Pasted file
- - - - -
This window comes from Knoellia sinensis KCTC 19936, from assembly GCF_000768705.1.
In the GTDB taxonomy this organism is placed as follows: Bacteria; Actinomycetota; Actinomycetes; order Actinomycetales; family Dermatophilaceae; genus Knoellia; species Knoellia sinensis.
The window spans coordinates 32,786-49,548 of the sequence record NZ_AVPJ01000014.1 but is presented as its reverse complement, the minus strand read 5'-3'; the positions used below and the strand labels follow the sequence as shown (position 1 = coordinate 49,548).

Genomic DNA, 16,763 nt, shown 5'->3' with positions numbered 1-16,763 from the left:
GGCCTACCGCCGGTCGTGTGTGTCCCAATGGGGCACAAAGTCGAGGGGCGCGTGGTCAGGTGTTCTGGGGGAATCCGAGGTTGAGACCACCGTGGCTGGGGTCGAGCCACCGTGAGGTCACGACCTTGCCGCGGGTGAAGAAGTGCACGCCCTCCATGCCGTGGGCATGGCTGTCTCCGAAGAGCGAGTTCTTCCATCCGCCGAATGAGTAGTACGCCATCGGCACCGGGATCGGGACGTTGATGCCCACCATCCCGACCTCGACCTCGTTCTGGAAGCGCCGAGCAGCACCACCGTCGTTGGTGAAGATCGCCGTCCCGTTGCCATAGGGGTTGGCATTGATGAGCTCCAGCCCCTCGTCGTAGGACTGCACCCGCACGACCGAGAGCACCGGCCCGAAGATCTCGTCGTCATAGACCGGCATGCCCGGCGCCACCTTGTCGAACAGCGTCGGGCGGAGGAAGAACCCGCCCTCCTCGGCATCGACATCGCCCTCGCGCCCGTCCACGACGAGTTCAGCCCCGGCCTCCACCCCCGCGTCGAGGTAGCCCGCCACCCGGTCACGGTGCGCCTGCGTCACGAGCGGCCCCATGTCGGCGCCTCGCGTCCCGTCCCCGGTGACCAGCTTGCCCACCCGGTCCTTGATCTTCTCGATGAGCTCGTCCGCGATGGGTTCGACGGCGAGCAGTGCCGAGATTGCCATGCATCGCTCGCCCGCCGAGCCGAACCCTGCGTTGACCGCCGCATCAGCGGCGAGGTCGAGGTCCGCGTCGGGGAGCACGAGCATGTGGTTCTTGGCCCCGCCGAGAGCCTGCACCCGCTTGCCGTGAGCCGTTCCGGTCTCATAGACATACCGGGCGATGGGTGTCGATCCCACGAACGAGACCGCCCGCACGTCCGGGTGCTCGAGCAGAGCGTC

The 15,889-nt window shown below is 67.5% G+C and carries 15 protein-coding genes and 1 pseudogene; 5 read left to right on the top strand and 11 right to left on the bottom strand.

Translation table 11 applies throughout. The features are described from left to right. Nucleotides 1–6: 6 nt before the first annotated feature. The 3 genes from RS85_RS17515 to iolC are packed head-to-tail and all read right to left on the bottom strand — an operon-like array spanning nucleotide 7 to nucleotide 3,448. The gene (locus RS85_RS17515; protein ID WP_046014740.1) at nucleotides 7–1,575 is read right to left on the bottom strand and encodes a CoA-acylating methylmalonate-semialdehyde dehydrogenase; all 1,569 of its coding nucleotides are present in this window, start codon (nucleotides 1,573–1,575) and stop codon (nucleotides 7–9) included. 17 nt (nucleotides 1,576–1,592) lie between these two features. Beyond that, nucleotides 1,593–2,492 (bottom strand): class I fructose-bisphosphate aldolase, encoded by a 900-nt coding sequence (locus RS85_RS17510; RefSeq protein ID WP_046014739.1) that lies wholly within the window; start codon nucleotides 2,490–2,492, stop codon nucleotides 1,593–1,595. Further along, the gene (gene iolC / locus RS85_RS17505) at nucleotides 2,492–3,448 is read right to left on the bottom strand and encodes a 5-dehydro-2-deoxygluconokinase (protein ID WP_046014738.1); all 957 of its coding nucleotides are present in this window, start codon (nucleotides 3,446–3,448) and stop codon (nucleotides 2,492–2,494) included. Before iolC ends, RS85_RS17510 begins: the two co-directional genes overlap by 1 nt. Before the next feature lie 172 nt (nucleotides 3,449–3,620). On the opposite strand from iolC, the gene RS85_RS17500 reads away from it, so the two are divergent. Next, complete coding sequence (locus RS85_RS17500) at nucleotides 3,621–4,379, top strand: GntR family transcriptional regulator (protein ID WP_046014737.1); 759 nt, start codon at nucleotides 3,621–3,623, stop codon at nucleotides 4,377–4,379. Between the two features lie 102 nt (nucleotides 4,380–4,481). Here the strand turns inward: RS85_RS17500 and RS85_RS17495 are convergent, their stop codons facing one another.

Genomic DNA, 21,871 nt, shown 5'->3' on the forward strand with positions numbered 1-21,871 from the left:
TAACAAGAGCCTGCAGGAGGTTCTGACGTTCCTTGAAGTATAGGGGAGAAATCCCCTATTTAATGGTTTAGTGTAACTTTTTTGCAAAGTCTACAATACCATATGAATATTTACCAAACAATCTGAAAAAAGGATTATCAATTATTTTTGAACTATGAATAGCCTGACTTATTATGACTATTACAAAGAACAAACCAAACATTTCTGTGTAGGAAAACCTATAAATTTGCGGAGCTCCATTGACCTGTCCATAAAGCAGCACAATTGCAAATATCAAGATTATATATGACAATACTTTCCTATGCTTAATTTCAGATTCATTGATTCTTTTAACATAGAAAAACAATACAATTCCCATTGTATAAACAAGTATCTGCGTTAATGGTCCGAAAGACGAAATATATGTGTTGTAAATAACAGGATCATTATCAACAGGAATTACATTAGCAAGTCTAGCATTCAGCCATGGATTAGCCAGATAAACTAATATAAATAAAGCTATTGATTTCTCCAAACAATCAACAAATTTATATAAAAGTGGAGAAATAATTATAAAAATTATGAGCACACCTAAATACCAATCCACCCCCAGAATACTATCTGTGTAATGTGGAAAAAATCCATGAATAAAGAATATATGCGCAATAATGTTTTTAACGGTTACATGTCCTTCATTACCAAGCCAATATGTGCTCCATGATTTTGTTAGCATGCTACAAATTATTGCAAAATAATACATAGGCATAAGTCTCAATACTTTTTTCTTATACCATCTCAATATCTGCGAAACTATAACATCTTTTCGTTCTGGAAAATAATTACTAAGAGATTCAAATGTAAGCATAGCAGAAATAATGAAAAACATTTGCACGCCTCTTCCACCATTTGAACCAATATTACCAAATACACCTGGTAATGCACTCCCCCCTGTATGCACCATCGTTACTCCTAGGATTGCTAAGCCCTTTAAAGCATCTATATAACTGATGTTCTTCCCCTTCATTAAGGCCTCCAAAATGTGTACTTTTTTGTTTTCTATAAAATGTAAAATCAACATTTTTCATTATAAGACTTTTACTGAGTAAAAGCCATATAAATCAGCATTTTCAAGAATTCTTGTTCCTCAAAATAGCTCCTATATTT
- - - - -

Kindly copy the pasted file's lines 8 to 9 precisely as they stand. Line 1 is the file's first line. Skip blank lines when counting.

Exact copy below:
Genomic DNA, 21,871 nt, shown 5'->3' on the forward strand with positions numbered 1-21,871 from the left:
TAACAAGAGCCTGCAGGAGGTTCTGACGTTCCTTGAAGTATAGGGGAGAAATCCCCTATTTAATGGTTTAGTGTAACTTTTTTGCAAAGTCTACAATACCATATGAATATTTACCAAACAATCTGAAAAAAGGATTATCAATTATTTTTGAACTATGAATAGCCTGACTTATTATGACTATTACAAAGAACAAACCAAACATTTCTGTGTAGGAAAACCTATAAATTTGCGGAGCTCCATTGACCTGTCCATAAAGCAGCACAATTGCAAATATCAAGATTATATATGACAATACTTTCCTATGCTTAATTTCAGATTCATTGATTCTTTTAACATAGAAAAACAATACAATTCCCATTGTATAAACAAGTATCTGCGTTAATGGTCCGAAAGACGAAATATATGTGTTGTAAATAACAGGATCATTATCAACAGGAATTACATTAGCAAGTCTAGCATTCAGCCATGGATTAGCCAGATAAACTAATATAAATAAAGCTATTGATTTCTCCAAACAATCAACAAATTTATATAAAAGTGGAGAAATAATTATAAAAATTATGAGCACACCTAAATACCAATCCACCCCCAGAATACTATCTGTGTAATGTGGAAAAAATCCATGAATAAAGAATATATGCGCAATAATGTTTTTAACGGTTACATGTCCTTCATTACCAAGCCAATATGTGCTCCATGATTTTGTTAGCATGCTACAAATTATTGCAAAATAATACATAGGCATAAGTCTCAATACTTTTTTCTTATACCATCTCAATATCTGCGAAACTATAACATCTTTTCGTTCTGGAAAATAATTACTAAGAGATTCAAATGTAAGCATAGCAGAAATAATGAAAAACATTTGCACGCCTCTTCCACCATTTGAACCAATATTACCAAATACACCTGGTAATGCACTCCCCCCTGTATGCACCATCGTTACTCCTAGGATTGCTAAGCCCTTTAAAGCATCTATATAACTGATGTTCTTCCCCTTCATTAAGGCCTCCAAAATGTGTACTTTTTTGTTTTCTATAAAATGTAAAATCAACATTTTTCATTATAAGACTTTTACTGAGTAAAAGCCATATAAATCAGCATTTTCAAGAATTCTTGTTCCTCAAAATAGCTCCTATATTT